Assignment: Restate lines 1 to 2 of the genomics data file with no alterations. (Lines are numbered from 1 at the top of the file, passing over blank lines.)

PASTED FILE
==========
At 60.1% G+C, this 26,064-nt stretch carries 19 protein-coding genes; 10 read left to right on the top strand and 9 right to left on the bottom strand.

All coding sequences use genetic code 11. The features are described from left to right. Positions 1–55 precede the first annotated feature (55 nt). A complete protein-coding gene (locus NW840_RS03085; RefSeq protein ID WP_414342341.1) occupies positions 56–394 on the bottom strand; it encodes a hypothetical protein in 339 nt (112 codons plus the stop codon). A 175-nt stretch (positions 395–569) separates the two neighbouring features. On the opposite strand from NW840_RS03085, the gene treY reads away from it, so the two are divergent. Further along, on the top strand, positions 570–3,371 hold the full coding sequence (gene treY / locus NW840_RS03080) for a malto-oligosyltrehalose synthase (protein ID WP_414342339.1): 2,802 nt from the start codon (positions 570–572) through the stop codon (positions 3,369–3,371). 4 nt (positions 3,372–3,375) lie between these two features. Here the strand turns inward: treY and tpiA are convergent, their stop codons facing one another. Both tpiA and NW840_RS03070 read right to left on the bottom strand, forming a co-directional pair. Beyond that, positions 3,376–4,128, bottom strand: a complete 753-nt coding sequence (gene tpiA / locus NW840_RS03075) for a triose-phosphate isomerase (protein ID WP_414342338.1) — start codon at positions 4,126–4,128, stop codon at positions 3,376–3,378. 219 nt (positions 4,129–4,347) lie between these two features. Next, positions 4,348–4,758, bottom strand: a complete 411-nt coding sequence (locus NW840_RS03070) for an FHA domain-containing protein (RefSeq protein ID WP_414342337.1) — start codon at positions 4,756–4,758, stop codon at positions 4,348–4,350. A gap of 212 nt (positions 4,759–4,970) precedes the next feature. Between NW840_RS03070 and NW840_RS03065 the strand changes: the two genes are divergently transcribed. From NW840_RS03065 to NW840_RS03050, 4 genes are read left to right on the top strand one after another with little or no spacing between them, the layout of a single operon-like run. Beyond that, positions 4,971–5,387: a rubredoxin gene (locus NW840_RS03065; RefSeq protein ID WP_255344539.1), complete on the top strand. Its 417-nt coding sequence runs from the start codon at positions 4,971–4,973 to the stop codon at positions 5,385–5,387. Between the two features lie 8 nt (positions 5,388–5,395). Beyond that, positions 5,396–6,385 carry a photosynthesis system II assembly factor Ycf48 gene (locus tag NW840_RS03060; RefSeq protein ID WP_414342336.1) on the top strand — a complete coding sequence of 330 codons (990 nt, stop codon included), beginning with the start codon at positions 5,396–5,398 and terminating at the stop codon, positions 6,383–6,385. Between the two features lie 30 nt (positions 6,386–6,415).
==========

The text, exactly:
At 60.1% G+C, this 26,064-nt stretch carries 19 protein-coding genes; 10 read left to right on the top strand and 9 right to left on the bottom strand.

All coding sequences use genetic code 11. The features are described from left to right. Positions 1–55 precede the first annotated feature (55 nt). A complete protein-coding gene (locus NW840_RS03085; RefSeq protein ID WP_414342341.1) occupies positions 56–394 on the bottom strand; it encodes a hypothetical protein in 339 nt (112 codons plus the stop codon). A 175-nt stretch (positions 395–569) separates the two neighbouring features. On the opposite strand from NW840_RS03085, the gene treY reads away from it, so the two are divergent. Further along, on the top strand, positions 570–3,371 hold the full coding sequence (gene treY / locus NW840_RS03080) for a malto-oligosyltrehalose synthase (protein ID WP_414342339.1): 2,802 nt from the start codon (positions 570–572) through the stop codon (positions 3,369–3,371). 4 nt (positions 3,372–3,375) lie between these two features. Here the strand turns inward: treY and tpiA are convergent, their stop codons facing one another. Both tpiA and NW840_RS03070 read right to left on the bottom strand, forming a co-directional pair. Beyond that, positions 3,376–4,128, bottom strand: a complete 753-nt coding sequence (gene tpiA / locus NW840_RS03075) for a triose-phosphate isomerase (protein ID WP_414342338.1) — start codon at positions 4,126–4,128, stop codon at positions 3,376–3,378. 219 nt (positions 4,129–4,347) lie between these two features. Next, positions 4,348–4,758, bottom strand: a complete 411-nt coding sequence (locus NW840_RS03070) for an FHA domain-containing protein (RefSeq protein ID WP_414342337.1) — start codon at positions 4,756–4,758, stop codon at positions 4,348–4,350. A gap of 212 nt (positions 4,759–4,970) precedes the next feature. Between NW840_RS03070 and NW840_RS03065 the strand changes: the two genes are divergently transcribed. From NW840_RS03065 to NW840_RS03050, 4 genes are read left to right on the top strand one after another with little or no spacing between them, the layout of a single operon-like run. Beyond that, positions 4,971–5,387: a rubredoxin gene (locus NW840_RS03065; RefSeq protein ID WP_255344539.1), complete on the top strand. Its 417-nt coding sequence runs from the start codon at positions 4,971–4,973 to the stop codon at positions 5,385–5,387. Between the two features lie 8 nt (positions 5,388–5,395). Beyond that, positions 5,396–6,385 carry a photosynthesis system II assembly factor Ycf48 gene (locus tag NW840_RS03060; RefSeq protein ID WP_414342336.1) on the top strand — a complete coding sequence of 330 codons (990 nt, stop codon included), beginning with the start codon at positions 5,396–5,398 and terminating at the stop codon, positions 6,383–6,385. Between the two features lie 30 nt (positions 6,386–6,415).